Mayo Clinic Health Library

Tubal ligation

Updated: 12-02-2011

Definition

A tubal ligation — also known as having your tubes tied or tubal sterilization — is a type of permanent birth control. During a tubal ligation, the fallopian tubes are cut or blocked to permanently prevent pregnancy. A tubal ligation disrupts the movement of the egg to the uterus for fertilization and blocks sperm from traveling up the fallopian tubes to the egg. A tubal ligation doesn't affect your menstrual cycle.

A tubal ligation can be done at any time, including after childbirth or in combination with another abdominal surgical procedure, such as a C-section. It's possible to reverse a tubal ligation — but reversal requires major surgery and isn't always effective.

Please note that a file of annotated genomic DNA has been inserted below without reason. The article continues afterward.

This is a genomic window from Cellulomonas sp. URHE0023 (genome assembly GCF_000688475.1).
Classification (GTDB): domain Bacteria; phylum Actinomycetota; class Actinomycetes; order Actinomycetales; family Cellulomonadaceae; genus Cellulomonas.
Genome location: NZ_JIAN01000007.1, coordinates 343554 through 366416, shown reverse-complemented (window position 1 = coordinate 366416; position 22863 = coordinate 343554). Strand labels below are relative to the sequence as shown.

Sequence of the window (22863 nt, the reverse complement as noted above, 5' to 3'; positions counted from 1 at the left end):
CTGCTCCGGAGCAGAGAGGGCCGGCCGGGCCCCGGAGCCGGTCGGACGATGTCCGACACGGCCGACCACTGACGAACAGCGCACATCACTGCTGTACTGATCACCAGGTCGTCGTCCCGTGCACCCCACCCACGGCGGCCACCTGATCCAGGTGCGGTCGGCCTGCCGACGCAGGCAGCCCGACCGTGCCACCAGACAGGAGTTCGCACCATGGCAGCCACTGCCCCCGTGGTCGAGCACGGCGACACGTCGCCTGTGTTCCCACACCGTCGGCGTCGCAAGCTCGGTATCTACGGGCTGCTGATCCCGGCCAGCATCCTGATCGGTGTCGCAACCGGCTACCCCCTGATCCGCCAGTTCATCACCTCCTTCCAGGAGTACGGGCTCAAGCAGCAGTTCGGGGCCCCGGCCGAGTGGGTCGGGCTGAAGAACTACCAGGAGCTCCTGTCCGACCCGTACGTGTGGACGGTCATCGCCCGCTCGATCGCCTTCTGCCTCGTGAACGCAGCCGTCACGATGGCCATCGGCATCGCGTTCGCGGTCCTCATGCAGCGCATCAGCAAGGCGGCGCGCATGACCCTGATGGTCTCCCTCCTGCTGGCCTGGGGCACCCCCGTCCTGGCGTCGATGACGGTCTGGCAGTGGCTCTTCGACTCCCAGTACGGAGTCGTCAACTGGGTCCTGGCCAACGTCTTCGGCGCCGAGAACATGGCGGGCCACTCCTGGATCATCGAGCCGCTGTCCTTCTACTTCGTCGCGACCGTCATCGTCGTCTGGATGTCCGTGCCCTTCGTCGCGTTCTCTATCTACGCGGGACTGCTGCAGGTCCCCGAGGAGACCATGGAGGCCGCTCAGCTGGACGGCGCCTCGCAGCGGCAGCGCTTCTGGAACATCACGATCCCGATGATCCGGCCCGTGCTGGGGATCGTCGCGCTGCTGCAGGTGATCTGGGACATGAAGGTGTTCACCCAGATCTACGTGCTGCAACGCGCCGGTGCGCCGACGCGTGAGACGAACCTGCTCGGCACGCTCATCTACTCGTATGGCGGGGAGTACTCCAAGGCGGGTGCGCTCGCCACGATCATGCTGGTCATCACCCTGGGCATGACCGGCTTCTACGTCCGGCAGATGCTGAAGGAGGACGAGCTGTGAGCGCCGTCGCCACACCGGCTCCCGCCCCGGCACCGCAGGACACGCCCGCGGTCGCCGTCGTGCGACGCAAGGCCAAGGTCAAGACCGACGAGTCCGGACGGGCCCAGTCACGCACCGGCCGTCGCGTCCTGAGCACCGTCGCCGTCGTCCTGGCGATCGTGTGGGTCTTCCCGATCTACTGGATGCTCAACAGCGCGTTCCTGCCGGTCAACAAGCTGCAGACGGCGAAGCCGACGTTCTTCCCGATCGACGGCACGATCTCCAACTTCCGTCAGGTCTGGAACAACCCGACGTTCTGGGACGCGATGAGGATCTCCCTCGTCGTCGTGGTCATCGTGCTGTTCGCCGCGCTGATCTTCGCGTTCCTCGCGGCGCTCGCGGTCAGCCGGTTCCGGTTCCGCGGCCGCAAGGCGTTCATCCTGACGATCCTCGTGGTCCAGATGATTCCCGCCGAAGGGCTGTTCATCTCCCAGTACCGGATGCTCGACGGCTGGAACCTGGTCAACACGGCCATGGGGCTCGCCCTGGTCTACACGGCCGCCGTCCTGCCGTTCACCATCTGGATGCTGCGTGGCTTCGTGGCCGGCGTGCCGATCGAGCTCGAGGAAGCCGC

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Why it's done

Tubal ligation is one of the most commonly used surgical sterilization procedures for women. Tubal ligation permanently prevents pregnancy, ending the need for any type of contraception. A tubal ligation may also decrease the risk of ovarian cancer.

Tubal ligation isn't appropriate for everyone, however. Your doctor or health care provider will make sure you fully understand the risks and benefits of this procedure. Your doctor may also talk to you about other options, such as hysteroscopic sterilization. Hysteroscopic sterilization involves placing a small coil or other insert into the fallopian tubes through the cervix. The insert causes scar tissue to form and seal off the tubes.

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Risks

Tubal ligation is an abdominal operation. Risks associated with tubal ligation include:

  • Damage to the bowel, bladder or major blood vessels